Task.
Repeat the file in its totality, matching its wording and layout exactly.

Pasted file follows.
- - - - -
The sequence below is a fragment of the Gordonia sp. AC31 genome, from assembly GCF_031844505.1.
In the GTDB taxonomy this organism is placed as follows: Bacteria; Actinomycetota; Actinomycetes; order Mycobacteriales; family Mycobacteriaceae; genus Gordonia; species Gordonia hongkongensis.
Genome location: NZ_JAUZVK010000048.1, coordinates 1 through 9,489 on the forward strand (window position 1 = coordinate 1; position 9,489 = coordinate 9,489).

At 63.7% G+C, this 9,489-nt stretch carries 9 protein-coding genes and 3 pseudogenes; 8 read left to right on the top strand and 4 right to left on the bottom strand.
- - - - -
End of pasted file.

The sequence below is a fragment of the Gordonia sp. AC31 genome, from assembly GCF_031844505.1.
In the GTDB taxonomy this organism is placed as follows: Bacteria; Actinomycetota; Actinomycetes; order Mycobacteriales; family Mycobacteriaceae; genus Gordonia; species Gordonia hongkongensis.
Genome location: NZ_JAUZVK010000048.1, coordinates 1 through 9,489 on the forward strand (window position 1 = coordinate 1; position 9,489 = coordinate 9,489).

At 63.7% G+C, this 9,489-nt stretch carries 9 protein-coding genes and 3 pseudogenes; 8 read left to right on the top strand and 4 right to left on the bottom strand.